At the time of writing, I found myself on the top of a small hill on the Japanese island of Tsushima. Even though it’s a not such a high hill, from it you can see pretty much the whole island. I can see the only school on the island with some children playing football, I can see the ships coming and going, probably on the way to Korea, some other hills and a few roads…"Japan"
I have recently come to terms with the fact that its ok to answer “nothing” to the question “what do you do”. Most of my life everyone around me said: “Bruno, you have to do something, you have to be someone, you have to do this and that, you have to be this and that.” You are what you do, they said. Our jobs make us proud, gives us honor, makes us decent people, if…"Nothing"
As I’ve mentioned, when people meet each other for the first time, 95% of times, they will ask each other a set of predefined questions in order to do one or more of the following things: 1- Judge each other. 2- Predict what course the relationship will take. 3- Place the other person in a social or hierarchical position either higher or lower to their owns. 4- Complete the first step in order to move to…"So, I heard you like meeting people"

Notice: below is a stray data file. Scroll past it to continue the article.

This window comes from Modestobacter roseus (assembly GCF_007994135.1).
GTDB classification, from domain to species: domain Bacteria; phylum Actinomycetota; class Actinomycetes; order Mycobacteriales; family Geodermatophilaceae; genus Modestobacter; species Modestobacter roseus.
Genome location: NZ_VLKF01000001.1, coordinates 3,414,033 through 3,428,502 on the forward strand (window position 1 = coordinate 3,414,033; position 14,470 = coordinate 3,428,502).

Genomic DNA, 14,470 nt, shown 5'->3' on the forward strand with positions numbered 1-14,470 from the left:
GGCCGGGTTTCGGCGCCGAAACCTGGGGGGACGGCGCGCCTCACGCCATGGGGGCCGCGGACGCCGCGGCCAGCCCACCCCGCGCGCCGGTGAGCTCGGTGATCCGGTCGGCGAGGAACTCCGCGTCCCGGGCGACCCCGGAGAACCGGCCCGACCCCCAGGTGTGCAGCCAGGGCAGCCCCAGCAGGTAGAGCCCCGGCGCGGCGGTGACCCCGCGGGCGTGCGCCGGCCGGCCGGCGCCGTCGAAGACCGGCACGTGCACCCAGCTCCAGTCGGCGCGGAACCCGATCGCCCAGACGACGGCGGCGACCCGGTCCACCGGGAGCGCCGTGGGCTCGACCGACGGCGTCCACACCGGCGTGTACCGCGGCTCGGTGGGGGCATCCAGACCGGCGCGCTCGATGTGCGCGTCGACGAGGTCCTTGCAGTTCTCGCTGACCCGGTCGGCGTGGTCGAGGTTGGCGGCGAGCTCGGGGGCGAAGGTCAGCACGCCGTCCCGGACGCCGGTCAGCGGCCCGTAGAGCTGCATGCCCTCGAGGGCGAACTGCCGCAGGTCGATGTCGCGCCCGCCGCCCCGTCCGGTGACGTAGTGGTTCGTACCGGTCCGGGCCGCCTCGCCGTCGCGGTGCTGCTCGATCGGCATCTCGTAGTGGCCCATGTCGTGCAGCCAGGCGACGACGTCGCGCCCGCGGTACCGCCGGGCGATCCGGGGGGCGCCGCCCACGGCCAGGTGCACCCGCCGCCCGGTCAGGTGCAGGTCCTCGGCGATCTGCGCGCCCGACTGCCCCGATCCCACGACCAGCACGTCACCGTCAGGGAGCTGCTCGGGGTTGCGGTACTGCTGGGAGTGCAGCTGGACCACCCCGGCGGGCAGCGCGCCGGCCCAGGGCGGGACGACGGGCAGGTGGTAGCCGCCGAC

Familiar face 1: Have you heard anything from Bruno? Familiar face 2: Haven’t heard anything for a few weeks actually, I wonder what he’s up to. Familiar face 1: Do you think he’s alright? Familiar face 2: Yeah, you know how he is, sometimes goes dark for no reason, or maybe just hasn’t had internet access. Familiar face 1: I’m a bit worried though, he always logs into Couchsurfing at least once a month, it’s…"A new president"
While in Germany I learned many valuable things, I learned that there’s not only one solution to a problem, there are infinite. I learned to think outside the box, I learned to be resourceful, I learned to ask for help if I needed it. I learned to give and receive. I learned it’s ok not to work or study. It’s ok to be different. It’s ok to be yourself. And I learned something about myself…"Germany"